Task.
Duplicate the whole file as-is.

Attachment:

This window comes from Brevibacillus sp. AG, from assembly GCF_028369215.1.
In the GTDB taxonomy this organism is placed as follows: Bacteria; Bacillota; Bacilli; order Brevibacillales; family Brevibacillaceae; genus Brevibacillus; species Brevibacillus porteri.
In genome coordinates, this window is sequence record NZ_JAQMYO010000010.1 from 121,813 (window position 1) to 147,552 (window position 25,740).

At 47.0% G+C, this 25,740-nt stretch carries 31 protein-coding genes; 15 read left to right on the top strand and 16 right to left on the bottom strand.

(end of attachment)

This window comes from Brevibacillus sp. AG, from assembly GCF_028369215.1.
In the GTDB taxonomy this organism is placed as follows: Bacteria; Bacillota; Bacilli; order Brevibacillales; family Brevibacillaceae; genus Brevibacillus; species Brevibacillus porteri.
In genome coordinates, this window is sequence record NZ_JAQMYO010000010.1 from 121,813 (window position 1) to 147,552 (window position 25,740).

At 47.0% G+C, this 25,740-nt stretch carries 31 protein-coding genes; 15 read left to right on the top strand and 16 right to left on the bottom strand.